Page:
4. Talk to Your Worry. Worry and fear are nature’s protectors, but they overestimate threats and underestimate our ability to handle them—all in an effort to keep us out of harm’s way. The pattern gets grooved into the brain. But as you start to notice the worry, take a few deep breaths and even talk to it with something like, “Okay, worry, I see you’re here trying to protect me. Thank you, but I’m okay right now,” the worry will usually calm down. With these relaxing practices, you introduce a new neural pathway and can change the whole pattern of anxious pandemic thinking to one in which you have a larger perspective and much more stillness, calm, and positivity.

Read More on Psychology Today

Gene Upshaw Player Assistance Trust Fund

Apply Today

All Resources

Tell Me More

Yeah, Toxic Positivity Is Very Real. Here’s How to Recognize It.

Authentic presence is often the greatest gift a person can give.

Read More

Experts Predict What This 'Lost Year' Will Really Do To Our Kids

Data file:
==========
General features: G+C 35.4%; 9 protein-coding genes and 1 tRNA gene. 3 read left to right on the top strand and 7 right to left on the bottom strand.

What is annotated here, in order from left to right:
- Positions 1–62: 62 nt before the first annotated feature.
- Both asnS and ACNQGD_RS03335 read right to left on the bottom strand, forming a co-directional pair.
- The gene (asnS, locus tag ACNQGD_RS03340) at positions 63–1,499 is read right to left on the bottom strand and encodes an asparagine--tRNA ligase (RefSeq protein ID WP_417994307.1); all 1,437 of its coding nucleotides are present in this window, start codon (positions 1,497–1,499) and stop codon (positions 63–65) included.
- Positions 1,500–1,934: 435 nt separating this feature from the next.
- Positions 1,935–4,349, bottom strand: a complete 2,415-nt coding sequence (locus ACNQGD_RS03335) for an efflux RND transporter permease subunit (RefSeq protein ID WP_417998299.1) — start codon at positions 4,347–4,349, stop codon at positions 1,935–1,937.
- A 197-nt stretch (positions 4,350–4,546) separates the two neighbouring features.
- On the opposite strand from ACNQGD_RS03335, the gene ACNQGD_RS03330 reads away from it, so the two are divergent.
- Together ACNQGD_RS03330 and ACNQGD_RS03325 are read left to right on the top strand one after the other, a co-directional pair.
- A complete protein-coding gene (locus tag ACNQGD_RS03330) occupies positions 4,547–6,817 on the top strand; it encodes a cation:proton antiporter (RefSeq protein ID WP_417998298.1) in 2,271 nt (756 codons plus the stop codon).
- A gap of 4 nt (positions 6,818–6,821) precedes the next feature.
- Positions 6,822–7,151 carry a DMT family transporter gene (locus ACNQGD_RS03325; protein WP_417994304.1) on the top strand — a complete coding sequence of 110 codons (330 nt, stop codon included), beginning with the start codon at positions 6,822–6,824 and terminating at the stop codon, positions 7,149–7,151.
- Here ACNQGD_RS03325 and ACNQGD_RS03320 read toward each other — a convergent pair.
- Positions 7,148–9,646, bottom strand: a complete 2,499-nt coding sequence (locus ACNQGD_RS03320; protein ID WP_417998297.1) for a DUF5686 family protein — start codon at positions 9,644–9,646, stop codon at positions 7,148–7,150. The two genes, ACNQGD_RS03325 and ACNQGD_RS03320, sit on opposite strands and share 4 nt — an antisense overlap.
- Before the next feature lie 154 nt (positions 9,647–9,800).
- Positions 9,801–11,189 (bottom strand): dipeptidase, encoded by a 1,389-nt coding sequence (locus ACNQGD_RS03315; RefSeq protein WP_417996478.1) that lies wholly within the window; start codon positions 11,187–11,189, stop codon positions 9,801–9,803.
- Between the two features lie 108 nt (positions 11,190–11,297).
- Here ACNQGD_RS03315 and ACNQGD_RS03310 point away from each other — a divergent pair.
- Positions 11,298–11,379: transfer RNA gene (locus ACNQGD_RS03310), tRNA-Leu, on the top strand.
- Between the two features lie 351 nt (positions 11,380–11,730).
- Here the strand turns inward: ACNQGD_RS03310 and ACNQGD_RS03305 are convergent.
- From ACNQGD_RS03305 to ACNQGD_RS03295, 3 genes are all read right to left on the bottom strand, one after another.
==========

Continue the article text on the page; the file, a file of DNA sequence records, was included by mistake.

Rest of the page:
Students were supposed to be back in school, but many aren't. Now what?

Read More

The Next Generation of You: Jay Riemersma

After his time in the league, Jay is doing meaningful work with FRC and enjoying his family.

Read More

9 Things Happy Couples Never, Ever Say to Each Other

Choose your next words very carefully and keep these phrases out of any dispute.

Read More

Self-Care and Gratitude: How They Go Hand in Hand

COVID affects the global population, but gratitude can help us roar back.

Read More

Study hints that early morning exercise may reduce cancer risk

Circadian rhythm may play a part in exercise and cancer risk.

Read More

You Need a Personal Highlight Reel

Asking others about the best version of you...is strange, but healthy.

Read More

Will COVID Change Our Habits Permanently?

Most people are cutting back on discretionary spending, and it is likely to last.s

Read More